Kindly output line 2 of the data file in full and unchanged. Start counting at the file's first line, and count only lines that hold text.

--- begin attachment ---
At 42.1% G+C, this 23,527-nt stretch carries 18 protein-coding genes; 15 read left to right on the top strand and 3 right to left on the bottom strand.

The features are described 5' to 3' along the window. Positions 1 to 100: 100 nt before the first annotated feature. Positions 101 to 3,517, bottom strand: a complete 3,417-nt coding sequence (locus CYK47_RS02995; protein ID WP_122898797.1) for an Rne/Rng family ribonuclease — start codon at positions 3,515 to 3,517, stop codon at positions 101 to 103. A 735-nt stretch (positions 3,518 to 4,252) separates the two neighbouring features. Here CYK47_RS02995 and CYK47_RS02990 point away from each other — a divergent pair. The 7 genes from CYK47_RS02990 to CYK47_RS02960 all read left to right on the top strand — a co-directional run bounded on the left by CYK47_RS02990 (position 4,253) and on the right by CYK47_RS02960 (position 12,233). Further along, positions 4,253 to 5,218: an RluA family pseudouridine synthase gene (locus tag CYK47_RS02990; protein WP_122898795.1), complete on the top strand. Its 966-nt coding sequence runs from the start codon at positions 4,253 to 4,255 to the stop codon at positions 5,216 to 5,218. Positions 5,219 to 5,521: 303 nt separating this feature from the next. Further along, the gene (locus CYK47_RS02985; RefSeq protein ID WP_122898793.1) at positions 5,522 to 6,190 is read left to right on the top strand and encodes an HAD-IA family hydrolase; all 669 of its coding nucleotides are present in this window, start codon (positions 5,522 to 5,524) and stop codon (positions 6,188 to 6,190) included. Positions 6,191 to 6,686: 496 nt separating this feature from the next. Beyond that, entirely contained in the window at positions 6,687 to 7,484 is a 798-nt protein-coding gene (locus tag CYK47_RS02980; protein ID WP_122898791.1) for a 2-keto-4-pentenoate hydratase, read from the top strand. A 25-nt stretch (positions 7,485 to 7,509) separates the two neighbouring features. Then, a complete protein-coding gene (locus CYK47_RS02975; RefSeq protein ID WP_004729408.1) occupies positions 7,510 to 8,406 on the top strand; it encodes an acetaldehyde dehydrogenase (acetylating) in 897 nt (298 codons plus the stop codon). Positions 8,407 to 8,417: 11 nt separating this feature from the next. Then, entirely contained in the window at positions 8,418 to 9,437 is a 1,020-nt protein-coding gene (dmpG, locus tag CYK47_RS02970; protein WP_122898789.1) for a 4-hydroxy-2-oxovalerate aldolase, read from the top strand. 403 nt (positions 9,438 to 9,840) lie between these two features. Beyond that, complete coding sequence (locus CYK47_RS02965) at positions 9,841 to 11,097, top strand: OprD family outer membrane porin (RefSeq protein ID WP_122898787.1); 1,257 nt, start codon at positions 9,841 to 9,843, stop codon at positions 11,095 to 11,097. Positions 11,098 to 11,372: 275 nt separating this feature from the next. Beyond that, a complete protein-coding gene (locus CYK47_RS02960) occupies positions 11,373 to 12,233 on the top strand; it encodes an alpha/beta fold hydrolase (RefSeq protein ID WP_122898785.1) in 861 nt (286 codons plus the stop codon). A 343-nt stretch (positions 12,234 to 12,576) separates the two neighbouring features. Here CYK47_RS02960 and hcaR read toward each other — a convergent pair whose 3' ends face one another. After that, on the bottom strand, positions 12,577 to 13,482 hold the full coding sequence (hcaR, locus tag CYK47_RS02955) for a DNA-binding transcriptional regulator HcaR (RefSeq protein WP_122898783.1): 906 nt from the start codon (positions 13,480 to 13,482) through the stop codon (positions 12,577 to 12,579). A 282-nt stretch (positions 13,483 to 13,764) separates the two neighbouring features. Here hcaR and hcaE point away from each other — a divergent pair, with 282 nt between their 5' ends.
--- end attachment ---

The features are described 5' to 3' along the window. Positions 1 to 100: 100 nt before the first annotated feature. Positions 101 to 3,517, bottom strand: a complete 3,417-nt coding sequence (locus CYK47_RS02995; protein ID WP_122898797.1) for an Rne/Rng family ribonuclease — start codon at positions 3,515 to 3,517, stop codon at positions 101 to 103. A 735-nt stretch (positions 3,518 to 4,252) separates the two neighbouring features. Here CYK47_RS02995 and CYK47_RS02990 point away from each other — a divergent pair. The 7 genes from CYK47_RS02990 to CYK47_RS02960 all read left to right on the top strand — a co-directional run bounded on the left by CYK47_RS02990 (position 4,253) and on the right by CYK47_RS02960 (position 12,233). Further along, positions 4,253 to 5,218: an RluA family pseudouridine synthase gene (locus tag CYK47_RS02990; protein WP_122898795.1), complete on the top strand. Its 966-nt coding sequence runs from the start codon at positions 4,253 to 4,255 to the stop codon at positions 5,216 to 5,218. Positions 5,219 to 5,521: 303 nt separating this feature from the next. Further along, the gene (locus CYK47_RS02985; RefSeq protein ID WP_122898793.1) at positions 5,522 to 6,190 is read left to right on the top strand and encodes an HAD-IA family hydrolase; all 669 of its coding nucleotides are present in this window, start codon (positions 5,522 to 5,524) and stop codon (positions 6,188 to 6,190) included. Positions 6,191 to 6,686: 496 nt separating this feature from the next. Beyond that, entirely contained in the window at positions 6,687 to 7,484 is a 798-nt protein-coding gene (locus tag CYK47_RS02980; protein ID WP_122898791.1) for a 2-keto-4-pentenoate hydratase, read from the top strand. A 25-nt stretch (positions 7,485 to 7,509) separates the two neighbouring features. Then, a complete protein-coding gene (locus CYK47_RS02975; RefSeq protein ID WP_004729408.1) occupies positions 7,510 to 8,406 on the top strand; it encodes an acetaldehyde dehydrogenase (acetylating) in 897 nt (298 codons plus the stop codon). Positions 8,407 to 8,417: 11 nt separating this feature from the next. Then, entirely contained in the window at positions 8,418 to 9,437 is a 1,020-nt protein-coding gene (dmpG, locus tag CYK47_RS02970; protein WP_122898789.1) for a 4-hydroxy-2-oxovalerate aldolase, read from the top strand. 403 nt (positions 9,438 to 9,840) lie between these two features. Beyond that, complete coding sequence (locus CYK47_RS02965) at positions 9,841 to 11,097, top strand: OprD family outer membrane porin (RefSeq protein ID WP_122898787.1); 1,257 nt, start codon at positions 9,841 to 9,843, stop codon at positions 11,095 to 11,097. Positions 11,098 to 11,372: 275 nt separating this feature from the next. Beyond that, a complete protein-coding gene (locus CYK47_RS02960) occupies positions 11,373 to 12,233 on the top strand; it encodes an alpha/beta fold hydrolase (RefSeq protein ID WP_122898785.1) in 861 nt (286 codons plus the stop codon). A 343-nt stretch (positions 12,234 to 12,576) separates the two neighbouring features. Here CYK47_RS02960 and hcaR read toward each other — a convergent pair whose 3' ends face one another. After that, on the bottom strand, positions 12,577 to 13,482 hold the full coding sequence (hcaR, locus tag CYK47_RS02955) for a DNA-binding transcriptional regulator HcaR (RefSeq protein WP_122898783.1): 906 nt from the start codon (positions 13,480 to 13,482) through the stop codon (positions 12,577 to 12,579). A 282-nt stretch (positions 13,483 to 13,764) separates the two neighbouring features. Here hcaR and hcaE point away from each other — a divergent pair, with 282 nt between their 5' ends.